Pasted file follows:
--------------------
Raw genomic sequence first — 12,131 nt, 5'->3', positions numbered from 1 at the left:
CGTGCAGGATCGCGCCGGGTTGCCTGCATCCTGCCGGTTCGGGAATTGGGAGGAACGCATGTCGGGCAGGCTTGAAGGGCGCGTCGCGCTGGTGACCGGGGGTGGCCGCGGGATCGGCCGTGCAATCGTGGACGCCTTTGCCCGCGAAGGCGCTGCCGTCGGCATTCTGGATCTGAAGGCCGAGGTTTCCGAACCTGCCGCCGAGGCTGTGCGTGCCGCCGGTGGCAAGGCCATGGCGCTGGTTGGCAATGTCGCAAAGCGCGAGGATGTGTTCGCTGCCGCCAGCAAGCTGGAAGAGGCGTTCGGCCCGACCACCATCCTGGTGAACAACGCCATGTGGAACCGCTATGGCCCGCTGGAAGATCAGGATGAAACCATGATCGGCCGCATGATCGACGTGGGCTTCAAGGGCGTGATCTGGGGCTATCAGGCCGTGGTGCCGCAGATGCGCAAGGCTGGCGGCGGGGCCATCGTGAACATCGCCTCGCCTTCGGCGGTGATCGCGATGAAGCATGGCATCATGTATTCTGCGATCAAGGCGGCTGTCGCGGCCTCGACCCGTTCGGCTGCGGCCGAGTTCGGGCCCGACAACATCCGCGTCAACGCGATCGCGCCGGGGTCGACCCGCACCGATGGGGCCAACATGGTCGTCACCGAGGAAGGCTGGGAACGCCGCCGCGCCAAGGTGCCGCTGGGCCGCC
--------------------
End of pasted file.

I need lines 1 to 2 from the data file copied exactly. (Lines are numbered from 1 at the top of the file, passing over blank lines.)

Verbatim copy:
Raw genomic sequence first — 12,131 nt, 5'->3', positions numbered from 1 at the left:
CGTGCAGGATCGCGCCGGGTTGCCTGCATCCTGCCGGTTCGGGAATTGGGAGGAACGCATGTCGGGCAGGCTTGAAGGGCGCGTCGCGCTGGTGACCGGGGGTGGCCGCGGGATCGGCCGTGCAATCGTGGACGCCTTTGCCCGCGAAGGCGCTGCCGTCGGCATTCTGGATCTGAAGGCCGAGGTTTCCGAACCTGCCGCCGAGGCTGTGCGTGCCGCCGGTGGCAAGGCCATGGCGCTGGTTGGCAATGTCGCAAAGCGCGAGGATGTGTTCGCTGCCGCCAGCAAGCTGGAAGAGGCGTTCGGCCCGACCACCATCCTGGTGAACAACGCCATGTGGAACCGCTATGGCCCGCTGGAAGATCAGGATGAAACCATGATCGGCCGCATGATCGACGTGGGCTTCAAGGGCGTGATCTGGGGCTATCAGGCCGTGGTGCCGCAGATGCGCAAGGCTGGCGGCGGGGCCATCGTGAACATCGCCTCGCCTTCGGCGGTGATCGCGATGAAGCATGGCATCATGTATTCTGCGATCAAGGCGGCTGTCGCGGCCTCGACCCGTTCGGCTGCGGCCGAGTTCGGGCCCGACAACATCCGCGTCAACGCGATCGCGCCGGGGTCGACCCGCACCGATGGGGCCAACATGGTCGTCACCGAGGAAGGCTGGGAACGCCGCCGCGCCAAGGTGCCGCTGGGCCGCC